man sitting in bed with lights on
Sleep Health

Light And Sleep: How Light Affects Sleep Quality

  •  Purple Author Icon
    Last Updated
    July 31, 2022
    min read

    It’s common knowledge that dim light during bedtime helps you fall asleep easier, but diving deeper into this simple truth reveals the relationship between levels of light and sleep disturbance. The science behind the light conditions of your surroundings now shows it's absolutely impactful on your quality of sleep.

    Our guide will take you behind the body’s internal body clock and the outside forces that affect the overall quality and duration of your sleep. We’ll teach you how to limit your exposure to blue light, the concept of adenosine levels, and how to keep your sleeping space in relatively comfortable darkness to help you achieve a natural transition to REM sleep.

    How Does Light Affect Your Sleep

    Your sleep quality can be drastically affected by the amount and kind of light you’re exposed to in your sleeping space. Three major elements of sleep are directly affected by the light conditions of your surroundings: your circadian rhythm, melatonin levels, and sleep cycle phases. 

    The Circadian Rhythm

    The circadian rhythm is the internal 24-hour clock that governs your body activities, including sleep. A part of the brain known as the "circadian pacemaker" controls this natural rhythm and is directly influenced by light exposure. From sunrise to sunset, your body follows the Circadian Rhythm to transition between activity and rest.

    Why? Because light is a stimulant for your brain. When light enters the eyes, signals are sent to the brain that trigger alertness and observation. 

    The kind of light you're exposed to also affects your circadian clock. Studies show that exposure to artificial light may be harmful, and not just because it throws your sleep patterns off. In one study conducted over a five-year period, women who slept with a light or TV on were considerably more likely to gain 10 pounds or more, even after controlling for factors related to diet and exercise habits.

    Melatonin Levels

    Melatonin is a hormone produced by the pineal gland in response to dark environments. As the Melatonin builds up in your brain, it triggers sleepiness as part of your natural sleep cycle. This comes together in what we call the circadian melatonin rhythm or your body's natural schedule for producing this hormone.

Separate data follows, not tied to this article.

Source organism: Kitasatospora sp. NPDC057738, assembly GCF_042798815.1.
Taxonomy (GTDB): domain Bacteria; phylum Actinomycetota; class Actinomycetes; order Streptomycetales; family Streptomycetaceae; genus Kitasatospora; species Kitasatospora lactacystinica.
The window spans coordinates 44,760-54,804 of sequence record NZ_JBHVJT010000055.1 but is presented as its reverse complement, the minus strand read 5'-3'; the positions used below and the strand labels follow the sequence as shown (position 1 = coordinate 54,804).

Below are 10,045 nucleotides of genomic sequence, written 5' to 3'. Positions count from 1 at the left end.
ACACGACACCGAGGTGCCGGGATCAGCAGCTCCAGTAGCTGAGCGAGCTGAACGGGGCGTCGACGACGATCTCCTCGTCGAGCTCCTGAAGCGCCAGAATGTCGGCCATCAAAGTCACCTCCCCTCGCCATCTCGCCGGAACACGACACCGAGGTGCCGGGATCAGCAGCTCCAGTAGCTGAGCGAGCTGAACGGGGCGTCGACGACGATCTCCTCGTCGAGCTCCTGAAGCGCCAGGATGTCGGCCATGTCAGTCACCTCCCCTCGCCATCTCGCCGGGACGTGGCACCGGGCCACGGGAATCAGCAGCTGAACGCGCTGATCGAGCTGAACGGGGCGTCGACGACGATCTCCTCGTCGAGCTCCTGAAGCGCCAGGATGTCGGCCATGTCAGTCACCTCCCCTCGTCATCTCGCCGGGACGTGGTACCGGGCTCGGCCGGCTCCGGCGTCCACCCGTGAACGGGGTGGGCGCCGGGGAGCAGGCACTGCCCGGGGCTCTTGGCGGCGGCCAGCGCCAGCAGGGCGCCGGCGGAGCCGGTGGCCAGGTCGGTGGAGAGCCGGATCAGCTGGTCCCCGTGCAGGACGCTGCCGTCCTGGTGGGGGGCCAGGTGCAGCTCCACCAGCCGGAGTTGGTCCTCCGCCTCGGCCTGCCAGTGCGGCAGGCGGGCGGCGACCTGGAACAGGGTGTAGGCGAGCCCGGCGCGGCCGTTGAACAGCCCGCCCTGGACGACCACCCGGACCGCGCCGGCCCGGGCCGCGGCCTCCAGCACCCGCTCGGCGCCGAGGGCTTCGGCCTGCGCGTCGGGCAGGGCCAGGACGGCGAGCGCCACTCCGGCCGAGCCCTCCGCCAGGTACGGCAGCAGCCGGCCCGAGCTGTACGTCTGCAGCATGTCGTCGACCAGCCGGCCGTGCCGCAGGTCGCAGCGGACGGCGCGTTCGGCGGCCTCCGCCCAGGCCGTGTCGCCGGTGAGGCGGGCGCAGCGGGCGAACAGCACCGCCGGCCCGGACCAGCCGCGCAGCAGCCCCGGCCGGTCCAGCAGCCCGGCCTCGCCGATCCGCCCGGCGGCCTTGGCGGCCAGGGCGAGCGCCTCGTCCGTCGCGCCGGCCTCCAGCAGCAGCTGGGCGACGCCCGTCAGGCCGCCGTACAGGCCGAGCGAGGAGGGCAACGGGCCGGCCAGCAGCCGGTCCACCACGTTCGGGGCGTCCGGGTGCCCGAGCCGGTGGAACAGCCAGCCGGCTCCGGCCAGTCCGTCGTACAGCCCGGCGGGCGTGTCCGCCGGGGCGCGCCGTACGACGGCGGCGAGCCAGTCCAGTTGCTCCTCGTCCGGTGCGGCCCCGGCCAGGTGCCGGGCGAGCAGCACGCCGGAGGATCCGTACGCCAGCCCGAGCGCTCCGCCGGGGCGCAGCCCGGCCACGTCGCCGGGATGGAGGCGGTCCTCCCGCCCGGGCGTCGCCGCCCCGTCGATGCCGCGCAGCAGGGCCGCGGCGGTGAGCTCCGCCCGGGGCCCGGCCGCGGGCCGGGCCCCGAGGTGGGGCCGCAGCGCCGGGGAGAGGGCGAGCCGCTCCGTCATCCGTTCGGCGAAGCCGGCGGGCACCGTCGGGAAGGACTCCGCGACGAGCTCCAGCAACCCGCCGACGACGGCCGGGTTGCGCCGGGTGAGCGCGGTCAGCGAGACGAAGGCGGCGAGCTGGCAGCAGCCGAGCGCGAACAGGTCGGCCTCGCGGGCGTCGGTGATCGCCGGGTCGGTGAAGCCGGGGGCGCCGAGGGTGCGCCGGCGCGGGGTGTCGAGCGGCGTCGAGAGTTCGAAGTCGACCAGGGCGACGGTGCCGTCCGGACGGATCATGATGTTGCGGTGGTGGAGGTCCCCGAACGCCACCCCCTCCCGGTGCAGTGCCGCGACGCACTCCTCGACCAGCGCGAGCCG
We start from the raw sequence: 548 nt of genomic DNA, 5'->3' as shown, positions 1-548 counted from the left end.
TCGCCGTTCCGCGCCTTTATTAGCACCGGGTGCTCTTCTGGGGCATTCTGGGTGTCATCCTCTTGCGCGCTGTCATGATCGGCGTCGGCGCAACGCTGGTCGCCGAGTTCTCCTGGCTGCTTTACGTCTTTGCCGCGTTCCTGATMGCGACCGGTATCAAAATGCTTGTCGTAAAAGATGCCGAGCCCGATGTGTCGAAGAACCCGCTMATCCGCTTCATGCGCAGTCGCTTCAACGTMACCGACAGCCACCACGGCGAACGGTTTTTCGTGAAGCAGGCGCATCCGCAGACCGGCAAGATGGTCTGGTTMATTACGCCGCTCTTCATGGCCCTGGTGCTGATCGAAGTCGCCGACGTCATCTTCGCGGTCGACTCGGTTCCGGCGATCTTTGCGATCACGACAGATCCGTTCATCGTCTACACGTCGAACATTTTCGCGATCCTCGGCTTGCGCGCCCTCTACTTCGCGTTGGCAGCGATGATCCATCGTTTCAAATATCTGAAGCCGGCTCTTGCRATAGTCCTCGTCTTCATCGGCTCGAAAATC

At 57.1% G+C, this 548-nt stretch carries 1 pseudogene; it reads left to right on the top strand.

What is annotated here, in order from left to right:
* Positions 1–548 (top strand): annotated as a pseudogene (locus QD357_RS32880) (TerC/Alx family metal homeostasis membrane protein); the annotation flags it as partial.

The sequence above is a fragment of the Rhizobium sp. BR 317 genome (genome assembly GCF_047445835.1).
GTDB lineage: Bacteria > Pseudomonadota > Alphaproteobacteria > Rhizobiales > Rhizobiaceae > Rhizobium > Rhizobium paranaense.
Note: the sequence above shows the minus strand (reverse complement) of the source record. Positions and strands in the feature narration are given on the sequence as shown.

Since melatonin secretion is directly related to light conditions and light intensity, ensuring you have a dimly lit sleep environment keeps your melatonin in check.

    Sleep Cycles

    Though everyone sleeps, not all kinds of sleep are the same. Research shows that a person goes through four to six sleep cycles that last about 70 to 120 minutes each. The most important sleep cycles are the ones that give you truly restorative rest, such as Rapid Eye Movement (REM) sleep.

    However, with higher light levels, your natural sleep cycles could be disrupted, leading to rougher transitions between these stages. Overall, exposure to light may throw off your circadian clock.

    What Causes Light-Induced Sleep Disruption?

    One of the effects of light on humans is that it stimulates brain activity. That can be challenging in this day and age no thanks to artificial light. Since exposure to light delays the secretion of melatonin, scrolling through social media within an hour before bed could keep you awake and active much later into the evening.

    What Types Of Light Affect Sleep

    Most devices today emit what is known as Blue Light. On the spectrum of light, blue wavelength light is emitted from screens and the sun. It can actually be beneficial in the daytime – this kind of light can boost your reaction time, attention span, and mood. However, exposure to late-night screen time hours before bed proves detrimental to your sleep.

    Blue light is also a short-wavelength light, meaning its frequencies hit your eyes at a faster rate at higher energy compared to other colors on the light spectrum. Nighttime light exposure breaks your body's natural transition to a resting state – this might explain the feeling of restlessness after using phones before sleeping.